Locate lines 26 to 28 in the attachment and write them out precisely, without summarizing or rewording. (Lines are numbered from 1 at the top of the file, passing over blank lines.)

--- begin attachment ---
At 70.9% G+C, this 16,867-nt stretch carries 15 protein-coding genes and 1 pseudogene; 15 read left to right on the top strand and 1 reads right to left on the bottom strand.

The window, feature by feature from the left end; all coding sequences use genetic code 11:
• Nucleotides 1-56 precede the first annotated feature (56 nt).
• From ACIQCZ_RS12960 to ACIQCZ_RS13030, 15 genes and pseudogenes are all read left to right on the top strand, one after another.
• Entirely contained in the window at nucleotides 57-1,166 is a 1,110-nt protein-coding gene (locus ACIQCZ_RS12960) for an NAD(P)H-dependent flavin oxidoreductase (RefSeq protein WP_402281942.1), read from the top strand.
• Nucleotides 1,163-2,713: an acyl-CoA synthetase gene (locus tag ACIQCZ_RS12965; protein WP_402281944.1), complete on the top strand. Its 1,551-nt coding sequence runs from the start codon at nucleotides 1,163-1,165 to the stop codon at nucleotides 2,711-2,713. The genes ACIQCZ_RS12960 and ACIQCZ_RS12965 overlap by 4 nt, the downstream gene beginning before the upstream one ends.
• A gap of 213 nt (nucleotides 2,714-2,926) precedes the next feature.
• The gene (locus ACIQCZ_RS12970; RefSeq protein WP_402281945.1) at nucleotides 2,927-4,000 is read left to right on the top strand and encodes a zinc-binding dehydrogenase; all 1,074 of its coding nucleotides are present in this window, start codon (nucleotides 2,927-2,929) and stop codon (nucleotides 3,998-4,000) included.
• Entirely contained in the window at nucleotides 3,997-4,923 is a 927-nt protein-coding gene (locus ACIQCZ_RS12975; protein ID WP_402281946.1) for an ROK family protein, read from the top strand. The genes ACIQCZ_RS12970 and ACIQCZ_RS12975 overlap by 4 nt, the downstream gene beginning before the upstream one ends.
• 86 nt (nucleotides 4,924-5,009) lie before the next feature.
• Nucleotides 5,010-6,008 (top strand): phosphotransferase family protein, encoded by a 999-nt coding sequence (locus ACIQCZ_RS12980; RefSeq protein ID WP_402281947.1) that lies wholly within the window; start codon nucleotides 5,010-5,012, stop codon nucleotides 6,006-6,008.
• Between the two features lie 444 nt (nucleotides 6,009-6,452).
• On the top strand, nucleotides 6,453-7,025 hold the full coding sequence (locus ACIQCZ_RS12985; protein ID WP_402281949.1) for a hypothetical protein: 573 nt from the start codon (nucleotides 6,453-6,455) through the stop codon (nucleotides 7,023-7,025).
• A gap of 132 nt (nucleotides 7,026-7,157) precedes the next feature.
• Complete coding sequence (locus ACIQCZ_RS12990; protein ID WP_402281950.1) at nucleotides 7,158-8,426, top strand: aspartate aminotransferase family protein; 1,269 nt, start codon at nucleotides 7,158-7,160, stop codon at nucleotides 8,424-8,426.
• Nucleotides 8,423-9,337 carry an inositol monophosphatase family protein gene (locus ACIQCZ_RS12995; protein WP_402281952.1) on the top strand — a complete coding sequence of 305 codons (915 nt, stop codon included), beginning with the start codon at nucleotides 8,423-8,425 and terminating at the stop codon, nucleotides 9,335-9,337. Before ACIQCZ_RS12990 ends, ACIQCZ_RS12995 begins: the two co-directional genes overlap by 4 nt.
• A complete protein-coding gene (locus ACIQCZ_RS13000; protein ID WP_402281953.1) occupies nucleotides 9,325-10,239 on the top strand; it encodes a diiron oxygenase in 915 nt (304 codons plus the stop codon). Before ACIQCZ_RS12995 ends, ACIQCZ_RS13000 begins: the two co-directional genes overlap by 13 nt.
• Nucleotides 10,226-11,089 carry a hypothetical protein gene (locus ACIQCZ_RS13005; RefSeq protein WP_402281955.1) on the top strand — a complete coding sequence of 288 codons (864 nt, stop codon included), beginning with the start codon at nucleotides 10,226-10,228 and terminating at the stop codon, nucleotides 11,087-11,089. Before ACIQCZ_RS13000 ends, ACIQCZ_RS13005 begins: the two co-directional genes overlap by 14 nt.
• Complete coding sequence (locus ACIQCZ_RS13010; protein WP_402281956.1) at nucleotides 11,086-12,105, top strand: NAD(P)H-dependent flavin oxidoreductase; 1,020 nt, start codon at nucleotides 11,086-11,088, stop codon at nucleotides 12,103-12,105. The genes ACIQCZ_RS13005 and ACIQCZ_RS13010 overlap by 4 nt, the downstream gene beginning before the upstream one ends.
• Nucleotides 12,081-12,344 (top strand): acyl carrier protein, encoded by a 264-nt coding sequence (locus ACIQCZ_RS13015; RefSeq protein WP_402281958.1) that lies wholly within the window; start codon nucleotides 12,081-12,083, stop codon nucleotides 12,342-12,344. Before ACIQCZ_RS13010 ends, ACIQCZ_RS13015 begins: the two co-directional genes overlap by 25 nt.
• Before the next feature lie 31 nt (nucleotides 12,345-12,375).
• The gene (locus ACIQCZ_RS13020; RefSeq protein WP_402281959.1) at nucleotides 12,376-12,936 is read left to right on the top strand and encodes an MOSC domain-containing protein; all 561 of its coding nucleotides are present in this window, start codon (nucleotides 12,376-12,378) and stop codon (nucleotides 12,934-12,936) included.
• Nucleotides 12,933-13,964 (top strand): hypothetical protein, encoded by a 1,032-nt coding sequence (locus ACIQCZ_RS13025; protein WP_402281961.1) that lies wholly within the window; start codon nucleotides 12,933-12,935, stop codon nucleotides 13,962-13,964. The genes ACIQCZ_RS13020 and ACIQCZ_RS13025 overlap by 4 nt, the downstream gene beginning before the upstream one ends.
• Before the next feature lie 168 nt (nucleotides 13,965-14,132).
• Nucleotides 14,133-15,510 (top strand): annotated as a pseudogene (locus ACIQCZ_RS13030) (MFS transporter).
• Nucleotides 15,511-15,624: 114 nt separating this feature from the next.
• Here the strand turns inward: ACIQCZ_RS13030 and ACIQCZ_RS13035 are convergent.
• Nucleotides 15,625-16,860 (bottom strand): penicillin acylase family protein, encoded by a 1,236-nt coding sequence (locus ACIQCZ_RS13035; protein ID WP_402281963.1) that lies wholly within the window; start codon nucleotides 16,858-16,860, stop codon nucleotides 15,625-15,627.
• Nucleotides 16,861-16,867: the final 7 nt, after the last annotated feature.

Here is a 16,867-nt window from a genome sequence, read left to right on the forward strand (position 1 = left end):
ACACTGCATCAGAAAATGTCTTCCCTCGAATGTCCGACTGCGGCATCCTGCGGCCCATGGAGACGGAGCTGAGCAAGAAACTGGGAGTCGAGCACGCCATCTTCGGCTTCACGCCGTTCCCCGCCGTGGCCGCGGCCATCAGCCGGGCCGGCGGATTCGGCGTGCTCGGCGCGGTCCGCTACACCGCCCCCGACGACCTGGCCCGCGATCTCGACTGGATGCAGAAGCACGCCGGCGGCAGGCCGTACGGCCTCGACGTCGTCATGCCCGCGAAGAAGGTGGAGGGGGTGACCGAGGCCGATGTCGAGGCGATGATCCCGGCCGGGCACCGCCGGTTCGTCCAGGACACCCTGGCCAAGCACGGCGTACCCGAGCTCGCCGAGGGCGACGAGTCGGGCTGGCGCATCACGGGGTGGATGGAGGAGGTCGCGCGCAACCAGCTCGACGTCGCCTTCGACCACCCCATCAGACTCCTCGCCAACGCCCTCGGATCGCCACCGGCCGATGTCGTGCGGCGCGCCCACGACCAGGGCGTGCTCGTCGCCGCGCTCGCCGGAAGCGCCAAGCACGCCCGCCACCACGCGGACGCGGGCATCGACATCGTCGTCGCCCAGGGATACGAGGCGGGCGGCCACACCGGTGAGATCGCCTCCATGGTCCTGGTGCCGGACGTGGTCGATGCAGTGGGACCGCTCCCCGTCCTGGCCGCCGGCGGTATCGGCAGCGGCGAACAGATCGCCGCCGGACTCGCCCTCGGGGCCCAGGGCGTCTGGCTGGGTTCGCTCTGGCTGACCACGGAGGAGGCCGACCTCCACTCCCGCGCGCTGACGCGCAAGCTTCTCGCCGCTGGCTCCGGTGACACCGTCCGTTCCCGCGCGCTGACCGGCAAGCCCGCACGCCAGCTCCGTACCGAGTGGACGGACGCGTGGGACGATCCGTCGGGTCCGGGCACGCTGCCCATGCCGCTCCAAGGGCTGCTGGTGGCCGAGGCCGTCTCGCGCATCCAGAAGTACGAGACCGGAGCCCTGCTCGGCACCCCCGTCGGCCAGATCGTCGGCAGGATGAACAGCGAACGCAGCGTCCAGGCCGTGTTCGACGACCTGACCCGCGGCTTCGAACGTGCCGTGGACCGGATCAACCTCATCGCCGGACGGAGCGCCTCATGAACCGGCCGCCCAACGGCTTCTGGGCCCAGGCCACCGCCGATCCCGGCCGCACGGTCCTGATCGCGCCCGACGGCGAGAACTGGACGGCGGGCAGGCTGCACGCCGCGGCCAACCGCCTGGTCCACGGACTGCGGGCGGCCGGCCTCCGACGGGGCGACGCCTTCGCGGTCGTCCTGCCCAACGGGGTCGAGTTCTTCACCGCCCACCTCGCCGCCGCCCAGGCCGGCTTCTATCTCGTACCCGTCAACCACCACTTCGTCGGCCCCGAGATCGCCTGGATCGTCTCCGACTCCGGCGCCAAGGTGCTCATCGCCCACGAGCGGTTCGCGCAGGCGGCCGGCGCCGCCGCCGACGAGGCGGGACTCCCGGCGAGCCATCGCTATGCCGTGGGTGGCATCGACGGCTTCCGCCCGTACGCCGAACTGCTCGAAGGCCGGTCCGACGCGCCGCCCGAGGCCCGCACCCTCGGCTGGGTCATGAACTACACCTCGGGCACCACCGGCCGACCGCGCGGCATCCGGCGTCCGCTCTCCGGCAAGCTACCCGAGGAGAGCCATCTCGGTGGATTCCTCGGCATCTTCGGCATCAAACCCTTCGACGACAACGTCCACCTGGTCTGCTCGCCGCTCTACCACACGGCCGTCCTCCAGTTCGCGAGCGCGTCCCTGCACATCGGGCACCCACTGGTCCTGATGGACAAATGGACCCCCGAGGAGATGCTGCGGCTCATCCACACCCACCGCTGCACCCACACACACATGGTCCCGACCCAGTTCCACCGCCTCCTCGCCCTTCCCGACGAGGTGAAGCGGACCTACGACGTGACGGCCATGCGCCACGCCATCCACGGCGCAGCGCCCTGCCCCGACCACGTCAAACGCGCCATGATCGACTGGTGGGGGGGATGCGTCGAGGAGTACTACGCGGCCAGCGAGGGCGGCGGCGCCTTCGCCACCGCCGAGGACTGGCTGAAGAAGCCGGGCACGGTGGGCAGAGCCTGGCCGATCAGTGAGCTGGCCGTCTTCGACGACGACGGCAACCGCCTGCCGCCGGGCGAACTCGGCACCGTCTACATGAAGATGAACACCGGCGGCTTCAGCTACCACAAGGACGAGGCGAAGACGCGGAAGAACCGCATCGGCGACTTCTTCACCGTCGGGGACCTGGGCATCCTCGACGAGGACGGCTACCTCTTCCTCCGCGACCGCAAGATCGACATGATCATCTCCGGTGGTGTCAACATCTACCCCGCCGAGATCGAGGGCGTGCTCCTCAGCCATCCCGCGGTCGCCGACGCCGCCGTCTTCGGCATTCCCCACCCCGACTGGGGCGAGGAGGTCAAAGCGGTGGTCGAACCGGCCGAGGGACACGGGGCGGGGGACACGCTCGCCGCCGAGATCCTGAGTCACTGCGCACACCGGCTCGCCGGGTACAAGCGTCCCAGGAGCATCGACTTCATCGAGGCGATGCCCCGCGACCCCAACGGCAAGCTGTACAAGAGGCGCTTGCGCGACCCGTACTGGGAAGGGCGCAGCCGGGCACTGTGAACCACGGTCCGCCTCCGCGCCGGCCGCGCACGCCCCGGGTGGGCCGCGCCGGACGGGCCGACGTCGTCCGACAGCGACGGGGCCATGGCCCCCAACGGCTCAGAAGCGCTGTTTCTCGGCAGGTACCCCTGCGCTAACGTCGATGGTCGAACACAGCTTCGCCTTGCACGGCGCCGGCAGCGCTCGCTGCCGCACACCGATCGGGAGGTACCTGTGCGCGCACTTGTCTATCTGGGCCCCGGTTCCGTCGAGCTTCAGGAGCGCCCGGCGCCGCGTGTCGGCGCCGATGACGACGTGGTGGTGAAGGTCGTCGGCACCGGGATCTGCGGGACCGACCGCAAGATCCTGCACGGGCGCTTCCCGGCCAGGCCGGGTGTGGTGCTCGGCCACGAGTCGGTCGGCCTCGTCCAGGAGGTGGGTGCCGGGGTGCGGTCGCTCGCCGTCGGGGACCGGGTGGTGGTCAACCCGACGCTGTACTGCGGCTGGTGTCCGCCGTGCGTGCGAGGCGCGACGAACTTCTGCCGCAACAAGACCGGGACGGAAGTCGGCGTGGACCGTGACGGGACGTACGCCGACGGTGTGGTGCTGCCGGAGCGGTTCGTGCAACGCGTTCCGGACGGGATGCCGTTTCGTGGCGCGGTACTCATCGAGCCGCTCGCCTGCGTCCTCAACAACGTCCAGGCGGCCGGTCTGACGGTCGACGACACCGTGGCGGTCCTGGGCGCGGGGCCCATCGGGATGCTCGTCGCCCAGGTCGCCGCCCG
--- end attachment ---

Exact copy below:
• Nucleotides 15,511-15,624: 114 nt separating this feature from the next.
• Here the strand turns inward: ACIQCZ_RS13030 and ACIQCZ_RS13035 are convergent.
• Nucleotides 15,625-16,860 (bottom strand): penicillin acylase family protein, encoded by a 1,236-nt coding sequence (locus ACIQCZ_RS13035; protein ID WP_402281963.1) that lies wholly within the window; start codon nucleotides 16,858-16,860, stop codon nucleotides 15,625-15,627.